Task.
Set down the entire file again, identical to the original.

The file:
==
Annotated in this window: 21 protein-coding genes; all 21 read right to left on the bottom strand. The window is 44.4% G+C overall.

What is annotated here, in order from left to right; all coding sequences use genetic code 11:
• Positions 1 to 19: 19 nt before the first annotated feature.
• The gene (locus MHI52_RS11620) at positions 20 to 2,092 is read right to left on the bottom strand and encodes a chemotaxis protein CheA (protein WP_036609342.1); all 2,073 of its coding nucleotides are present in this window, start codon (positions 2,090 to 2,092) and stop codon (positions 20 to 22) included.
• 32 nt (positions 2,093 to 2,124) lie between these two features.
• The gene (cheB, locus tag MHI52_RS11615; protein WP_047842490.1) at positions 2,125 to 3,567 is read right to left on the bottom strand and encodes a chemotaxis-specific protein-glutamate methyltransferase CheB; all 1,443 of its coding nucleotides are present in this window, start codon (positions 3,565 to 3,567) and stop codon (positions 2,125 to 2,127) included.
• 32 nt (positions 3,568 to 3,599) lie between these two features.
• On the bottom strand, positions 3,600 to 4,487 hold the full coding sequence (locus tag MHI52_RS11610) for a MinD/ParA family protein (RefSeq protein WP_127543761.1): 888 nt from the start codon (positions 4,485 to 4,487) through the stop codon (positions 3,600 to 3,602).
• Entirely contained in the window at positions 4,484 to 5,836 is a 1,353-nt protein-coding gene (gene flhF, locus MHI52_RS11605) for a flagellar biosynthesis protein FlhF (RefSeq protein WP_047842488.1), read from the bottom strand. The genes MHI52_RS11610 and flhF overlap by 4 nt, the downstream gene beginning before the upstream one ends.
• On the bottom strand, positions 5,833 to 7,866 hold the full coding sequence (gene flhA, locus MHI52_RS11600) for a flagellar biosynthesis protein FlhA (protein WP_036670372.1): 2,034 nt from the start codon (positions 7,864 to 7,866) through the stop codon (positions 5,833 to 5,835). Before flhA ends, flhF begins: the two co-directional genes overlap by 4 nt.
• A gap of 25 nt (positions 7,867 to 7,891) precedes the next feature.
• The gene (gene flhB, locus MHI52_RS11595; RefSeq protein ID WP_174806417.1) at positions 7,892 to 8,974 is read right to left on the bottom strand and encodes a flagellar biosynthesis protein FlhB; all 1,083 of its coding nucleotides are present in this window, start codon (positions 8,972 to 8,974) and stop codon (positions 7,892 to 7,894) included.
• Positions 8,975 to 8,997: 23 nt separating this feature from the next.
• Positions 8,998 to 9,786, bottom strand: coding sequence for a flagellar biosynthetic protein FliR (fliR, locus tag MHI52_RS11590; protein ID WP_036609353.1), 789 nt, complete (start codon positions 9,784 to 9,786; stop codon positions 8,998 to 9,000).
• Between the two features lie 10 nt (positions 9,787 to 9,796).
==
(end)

Annotated in this window: 21 protein-coding genes; all 21 read right to left on the bottom strand. The window is 44.4% G+C overall.

What is annotated here, in order from left to right; all coding sequences use genetic code 11:
• Positions 1 to 19: 19 nt before the first annotated feature.
• The gene (locus MHI52_RS11620) at positions 20 to 2,092 is read right to left on the bottom strand and encodes a chemotaxis protein CheA (protein WP_036609342.1); all 2,073 of its coding nucleotides are present in this window, start codon (positions 2,090 to 2,092) and stop codon (positions 20 to 22) included.
• 32 nt (positions 2,093 to 2,124) lie between these two features.
• The gene (cheB, locus tag MHI52_RS11615; protein WP_047842490.1) at positions 2,125 to 3,567 is read right to left on the bottom strand and encodes a chemotaxis-specific protein-glutamate methyltransferase CheB; all 1,443 of its coding nucleotides are present in this window, start codon (positions 3,565 to 3,567) and stop codon (positions 2,125 to 2,127) included.
• 32 nt (positions 3,568 to 3,599) lie between these two features.
• On the bottom strand, positions 3,600 to 4,487 hold the full coding sequence (locus tag MHI52_RS11610) for a MinD/ParA family protein (RefSeq protein WP_127543761.1): 888 nt from the start codon (positions 4,485 to 4,487) through the stop codon (positions 3,600 to 3,602).
• Entirely contained in the window at positions 4,484 to 5,836 is a 1,353-nt protein-coding gene (gene flhF, locus MHI52_RS11605) for a flagellar biosynthesis protein FlhF (RefSeq protein WP_047842488.1), read from the bottom strand. The genes MHI52_RS11610 and flhF overlap by 4 nt, the downstream gene beginning before the upstream one ends.
• On the bottom strand, positions 5,833 to 7,866 hold the full coding sequence (gene flhA, locus MHI52_RS11600) for a flagellar biosynthesis protein FlhA (protein WP_036670372.1): 2,034 nt from the start codon (positions 7,864 to 7,866) through the stop codon (positions 5,833 to 5,835). Before flhA ends, flhF begins: the two co-directional genes overlap by 4 nt.
• A gap of 25 nt (positions 7,867 to 7,891) precedes the next feature.
• The gene (gene flhB, locus MHI52_RS11595; RefSeq protein ID WP_174806417.1) at positions 7,892 to 8,974 is read right to left on the bottom strand and encodes a flagellar biosynthesis protein FlhB; all 1,083 of its coding nucleotides are present in this window, start codon (positions 8,972 to 8,974) and stop codon (positions 7,892 to 7,894) included.
• Positions 8,975 to 8,997: 23 nt separating this feature from the next.
• Positions 8,998 to 9,786, bottom strand: coding sequence for a flagellar biosynthetic protein FliR (fliR, locus tag MHI52_RS11590; protein ID WP_036609353.1), 789 nt, complete (start codon positions 9,784 to 9,786; stop codon positions 8,998 to 9,000).
• Between the two features lie 10 nt (positions 9,787 to 9,796).